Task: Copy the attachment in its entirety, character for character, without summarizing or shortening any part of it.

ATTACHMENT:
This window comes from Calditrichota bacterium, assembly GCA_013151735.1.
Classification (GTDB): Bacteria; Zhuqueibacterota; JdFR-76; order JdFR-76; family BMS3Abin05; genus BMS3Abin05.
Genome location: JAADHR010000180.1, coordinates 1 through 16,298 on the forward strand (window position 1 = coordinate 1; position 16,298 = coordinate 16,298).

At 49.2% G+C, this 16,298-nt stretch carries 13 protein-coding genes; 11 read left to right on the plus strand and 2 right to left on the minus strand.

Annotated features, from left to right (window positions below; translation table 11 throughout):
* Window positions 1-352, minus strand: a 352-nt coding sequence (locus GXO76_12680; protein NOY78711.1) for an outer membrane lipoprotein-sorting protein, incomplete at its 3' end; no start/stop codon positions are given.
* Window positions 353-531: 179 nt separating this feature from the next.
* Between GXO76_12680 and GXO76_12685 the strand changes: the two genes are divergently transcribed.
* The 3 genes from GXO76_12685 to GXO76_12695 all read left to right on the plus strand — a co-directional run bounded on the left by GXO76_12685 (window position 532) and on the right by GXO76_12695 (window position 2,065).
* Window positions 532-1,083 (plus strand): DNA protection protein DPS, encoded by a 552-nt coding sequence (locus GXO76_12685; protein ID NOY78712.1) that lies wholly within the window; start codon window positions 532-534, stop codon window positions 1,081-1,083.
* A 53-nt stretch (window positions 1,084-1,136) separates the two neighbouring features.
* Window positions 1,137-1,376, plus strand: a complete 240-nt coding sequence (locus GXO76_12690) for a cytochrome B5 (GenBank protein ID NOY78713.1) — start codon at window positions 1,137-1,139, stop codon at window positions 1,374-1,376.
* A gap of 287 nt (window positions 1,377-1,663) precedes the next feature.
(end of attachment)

This window comes from Calditrichota bacterium, assembly GCA_013151735.1.
Classification (GTDB): Bacteria; Zhuqueibacterota; JdFR-76; order JdFR-76; family BMS3Abin05; genus BMS3Abin05.
Genome location: JAADHR010000180.1, coordinates 1 through 16,298 on the forward strand (window position 1 = coordinate 1; position 16,298 = coordinate 16,298).

At 49.2% G+C, this 16,298-nt stretch carries 13 protein-coding genes; 11 read left to right on the plus strand and 2 right to left on the minus strand.

Annotated features, from left to right (window positions below; translation table 11 throughout):
* Window positions 1-352, minus strand: a 352-nt coding sequence (locus GXO76_12680; protein NOY78711.1) for an outer membrane lipoprotein-sorting protein, incomplete at its 3' end; no start/stop codon positions are given.
* Window positions 353-531: 179 nt separating this feature from the next.
* Between GXO76_12680 and GXO76_12685 the strand changes: the two genes are divergently transcribed.
* The 3 genes from GXO76_12685 to GXO76_12695 all read left to right on the plus strand — a co-directional run bounded on the left by GXO76_12685 (window position 532) and on the right by GXO76_12695 (window position 2,065).
* Window positions 532-1,083 (plus strand): DNA protection protein DPS, encoded by a 552-nt coding sequence (locus GXO76_12685; protein ID NOY78712.1) that lies wholly within the window; start codon window positions 532-534, stop codon window positions 1,081-1,083.
* A 53-nt stretch (window positions 1,084-1,136) separates the two neighbouring features.
* Window positions 1,137-1,376, plus strand: a complete 240-nt coding sequence (locus GXO76_12690) for a cytochrome B5 (GenBank protein ID NOY78713.1) — start codon at window positions 1,137-1,139, stop codon at window positions 1,374-1,376.
* A gap of 287 nt (window positions 1,377-1,663) precedes the next feature.